DENVER (KDVR) — Temperatures on Colorado’s Western Slope have increased at more than twice the global average in the last 140 years, leading to an increase in wildfires, according to numerous studies and scientists.
A group of counties in western Colorado, along with a few in eastern Utah, make up the largest area in the continental United States where temperatures have increased more than 2 degrees Celsius (3.6 degrees Fahrenheit), according to a new analysis from The Washington Post. That increase is more than twice the worldwide average.
Studies show the increases in temperature can lead to the exponential growth of wildfires.
“Fires are very sensitive to change in temperature,” said Virginia Iglesias, a University of Colorado Boulder research scientist. “You might see a tiny change in temperature and you’ll see a very large response in fire behavior.”
The summer of 2020 has been a prime example of that, scientists said.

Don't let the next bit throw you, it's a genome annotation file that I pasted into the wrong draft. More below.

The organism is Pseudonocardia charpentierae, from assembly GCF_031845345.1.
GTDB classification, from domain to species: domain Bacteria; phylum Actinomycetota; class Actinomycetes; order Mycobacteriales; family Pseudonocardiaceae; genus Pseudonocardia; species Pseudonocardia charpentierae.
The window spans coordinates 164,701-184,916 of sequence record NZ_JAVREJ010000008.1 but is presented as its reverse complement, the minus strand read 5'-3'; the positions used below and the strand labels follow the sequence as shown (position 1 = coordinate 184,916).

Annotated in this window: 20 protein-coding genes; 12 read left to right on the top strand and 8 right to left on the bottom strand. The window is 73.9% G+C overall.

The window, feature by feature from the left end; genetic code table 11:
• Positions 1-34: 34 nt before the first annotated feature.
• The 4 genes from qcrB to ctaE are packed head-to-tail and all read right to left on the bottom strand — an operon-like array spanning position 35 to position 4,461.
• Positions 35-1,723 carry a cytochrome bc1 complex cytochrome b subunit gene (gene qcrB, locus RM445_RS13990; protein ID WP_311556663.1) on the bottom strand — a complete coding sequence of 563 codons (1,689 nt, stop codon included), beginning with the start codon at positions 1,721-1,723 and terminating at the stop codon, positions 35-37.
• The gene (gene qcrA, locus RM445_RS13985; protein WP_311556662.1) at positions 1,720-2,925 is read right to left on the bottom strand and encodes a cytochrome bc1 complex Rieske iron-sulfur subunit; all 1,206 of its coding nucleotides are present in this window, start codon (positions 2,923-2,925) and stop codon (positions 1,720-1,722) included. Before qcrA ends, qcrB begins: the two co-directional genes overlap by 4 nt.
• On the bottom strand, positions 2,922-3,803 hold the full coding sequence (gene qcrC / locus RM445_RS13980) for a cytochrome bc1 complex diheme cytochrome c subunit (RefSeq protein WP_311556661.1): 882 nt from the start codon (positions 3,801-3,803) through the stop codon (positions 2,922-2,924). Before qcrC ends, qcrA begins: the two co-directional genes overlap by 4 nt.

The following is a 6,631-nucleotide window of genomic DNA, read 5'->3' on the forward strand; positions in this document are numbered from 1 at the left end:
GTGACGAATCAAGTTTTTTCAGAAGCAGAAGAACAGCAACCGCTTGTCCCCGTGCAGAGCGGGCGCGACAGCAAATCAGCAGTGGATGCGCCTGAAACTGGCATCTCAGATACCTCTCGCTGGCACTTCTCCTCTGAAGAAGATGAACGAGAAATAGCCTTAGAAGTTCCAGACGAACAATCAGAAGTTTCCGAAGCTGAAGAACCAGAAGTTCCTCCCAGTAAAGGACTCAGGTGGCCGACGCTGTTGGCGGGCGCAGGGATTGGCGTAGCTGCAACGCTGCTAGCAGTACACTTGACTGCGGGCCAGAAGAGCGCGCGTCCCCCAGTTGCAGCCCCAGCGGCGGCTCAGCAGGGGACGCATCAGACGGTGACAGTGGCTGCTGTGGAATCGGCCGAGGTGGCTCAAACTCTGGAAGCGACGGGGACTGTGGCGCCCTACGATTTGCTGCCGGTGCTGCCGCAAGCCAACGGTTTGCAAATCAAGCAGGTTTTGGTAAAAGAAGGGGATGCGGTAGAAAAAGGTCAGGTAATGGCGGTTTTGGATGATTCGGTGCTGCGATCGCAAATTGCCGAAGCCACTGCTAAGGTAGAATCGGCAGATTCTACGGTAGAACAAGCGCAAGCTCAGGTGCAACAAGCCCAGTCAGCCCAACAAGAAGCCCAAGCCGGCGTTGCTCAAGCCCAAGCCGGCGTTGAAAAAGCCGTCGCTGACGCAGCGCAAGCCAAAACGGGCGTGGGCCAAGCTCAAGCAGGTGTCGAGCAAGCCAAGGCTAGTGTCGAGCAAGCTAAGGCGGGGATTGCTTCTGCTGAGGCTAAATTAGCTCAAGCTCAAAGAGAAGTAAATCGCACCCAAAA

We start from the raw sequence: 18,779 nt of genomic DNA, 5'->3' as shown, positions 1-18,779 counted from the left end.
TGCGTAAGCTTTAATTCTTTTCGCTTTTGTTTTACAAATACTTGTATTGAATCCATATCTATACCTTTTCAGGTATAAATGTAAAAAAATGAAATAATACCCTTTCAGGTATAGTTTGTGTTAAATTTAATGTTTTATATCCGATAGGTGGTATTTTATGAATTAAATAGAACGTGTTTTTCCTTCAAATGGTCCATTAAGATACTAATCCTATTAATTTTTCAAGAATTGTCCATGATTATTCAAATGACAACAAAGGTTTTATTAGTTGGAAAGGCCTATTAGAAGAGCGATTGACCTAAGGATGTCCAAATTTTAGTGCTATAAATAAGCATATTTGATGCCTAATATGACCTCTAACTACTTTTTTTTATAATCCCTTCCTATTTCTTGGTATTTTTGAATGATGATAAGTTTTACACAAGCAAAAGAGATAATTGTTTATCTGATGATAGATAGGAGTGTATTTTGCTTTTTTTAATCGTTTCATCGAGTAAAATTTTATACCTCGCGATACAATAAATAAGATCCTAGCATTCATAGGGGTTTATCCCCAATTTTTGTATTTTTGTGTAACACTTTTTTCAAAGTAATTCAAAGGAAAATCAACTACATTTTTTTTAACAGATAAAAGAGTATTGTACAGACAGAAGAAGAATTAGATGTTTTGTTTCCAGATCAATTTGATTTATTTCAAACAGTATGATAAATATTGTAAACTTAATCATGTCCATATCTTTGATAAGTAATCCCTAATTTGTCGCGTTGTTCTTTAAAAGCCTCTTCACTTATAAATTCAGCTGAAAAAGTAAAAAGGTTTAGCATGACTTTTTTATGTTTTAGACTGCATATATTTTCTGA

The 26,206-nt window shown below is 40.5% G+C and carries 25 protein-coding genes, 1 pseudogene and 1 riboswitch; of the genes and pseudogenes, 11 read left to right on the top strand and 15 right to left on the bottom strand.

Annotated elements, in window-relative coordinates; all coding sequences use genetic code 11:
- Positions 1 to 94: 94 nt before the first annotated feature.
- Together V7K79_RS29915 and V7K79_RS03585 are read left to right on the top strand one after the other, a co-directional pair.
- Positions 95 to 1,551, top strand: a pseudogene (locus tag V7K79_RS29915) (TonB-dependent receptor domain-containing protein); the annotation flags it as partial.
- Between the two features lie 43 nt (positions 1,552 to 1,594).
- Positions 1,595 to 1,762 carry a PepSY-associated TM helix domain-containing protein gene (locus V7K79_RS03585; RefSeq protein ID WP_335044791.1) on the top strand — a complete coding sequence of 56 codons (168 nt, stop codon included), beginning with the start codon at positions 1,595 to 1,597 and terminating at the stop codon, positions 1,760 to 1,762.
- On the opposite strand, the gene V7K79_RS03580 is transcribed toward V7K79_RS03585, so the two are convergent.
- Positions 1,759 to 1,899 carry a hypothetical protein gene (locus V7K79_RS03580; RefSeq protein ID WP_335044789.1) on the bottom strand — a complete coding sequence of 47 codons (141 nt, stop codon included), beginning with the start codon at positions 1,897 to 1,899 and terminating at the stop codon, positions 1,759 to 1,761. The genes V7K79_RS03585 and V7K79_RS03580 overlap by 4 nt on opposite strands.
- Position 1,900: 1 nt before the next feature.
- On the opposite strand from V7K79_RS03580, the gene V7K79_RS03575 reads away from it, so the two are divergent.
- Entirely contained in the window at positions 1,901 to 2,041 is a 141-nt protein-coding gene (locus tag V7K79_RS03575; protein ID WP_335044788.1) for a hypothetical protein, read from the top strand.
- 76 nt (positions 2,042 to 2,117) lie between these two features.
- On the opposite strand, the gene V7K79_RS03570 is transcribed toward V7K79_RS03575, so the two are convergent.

“It’s no surprise that we’re seeing larger, hotter, more frequent fires,” Iglesias said.
For the last eight years, scientists have been tracking the fires’ temperatures from space. They use the Visible Infrared Imaging Radiometer Suite (VIIRS) data that was developed in Colorado, originally to measure the temperatures of oil and gas flares.
“We have noticed that there have been some very, very large fires,” said Chris Elvidge, who developed the technology to detect extremely hot temperatures on earth from satellites in space. He’s now the director of The Payne Institute for Public Policy’s Earth Observation Group at the Colorado School of Mines. “One way that shows up is with saturation.”
The group’s data is all public and used by the oil and gas industry as well as NASA and other institutions to track fires. It’s also recently focused on some of the fires in Colorado and released data for them.
Studies from NASA and other institutions have shown the increase in temperatures – and therefore wildfires – are at least in part, human caused and are here to stay for the immediate future.